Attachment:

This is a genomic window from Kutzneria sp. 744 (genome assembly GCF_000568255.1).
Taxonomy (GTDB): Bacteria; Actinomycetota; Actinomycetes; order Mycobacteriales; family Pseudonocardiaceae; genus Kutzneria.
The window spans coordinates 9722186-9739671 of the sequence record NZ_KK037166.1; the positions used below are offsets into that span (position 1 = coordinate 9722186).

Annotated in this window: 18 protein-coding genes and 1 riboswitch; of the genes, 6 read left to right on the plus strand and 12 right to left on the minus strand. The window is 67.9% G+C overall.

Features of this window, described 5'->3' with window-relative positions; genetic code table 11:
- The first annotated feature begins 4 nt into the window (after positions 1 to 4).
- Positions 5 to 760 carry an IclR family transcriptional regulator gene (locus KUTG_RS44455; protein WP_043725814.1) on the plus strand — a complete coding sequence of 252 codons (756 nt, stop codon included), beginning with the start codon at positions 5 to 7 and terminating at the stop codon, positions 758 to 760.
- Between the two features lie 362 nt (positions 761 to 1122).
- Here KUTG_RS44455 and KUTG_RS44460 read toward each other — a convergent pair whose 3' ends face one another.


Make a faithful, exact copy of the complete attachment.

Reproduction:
This is a genomic window from Kutzneria sp. 744 (genome assembly GCF_000568255.1).
Taxonomy (GTDB): Bacteria; Actinomycetota; Actinomycetes; order Mycobacteriales; family Pseudonocardiaceae; genus Kutzneria.
The window spans coordinates 9722186-9739671 of the sequence record NZ_KK037166.1; the positions used below are offsets into that span (position 1 = coordinate 9722186).

Annotated in this window: 18 protein-coding genes and 1 riboswitch; of the genes, 6 read left to right on the plus strand and 12 right to left on the minus strand. The window is 67.9% G+C overall.

Features of this window, described 5'->3' with window-relative positions; genetic code table 11:
- The first annotated feature begins 4 nt into the window (after positions 1 to 4).
- Positions 5 to 760 carry an IclR family transcriptional regulator gene (locus KUTG_RS44455; protein WP_043725814.1) on the plus strand — a complete coding sequence of 252 codons (756 nt, stop codon included), beginning with the start codon at positions 5 to 7 and terminating at the stop codon, positions 758 to 760.
- Between the two features lie 362 nt (positions 761 to 1122).
- Here KUTG_RS44455 and KUTG_RS44460 read toward each other — a convergent pair whose 3' ends face one another.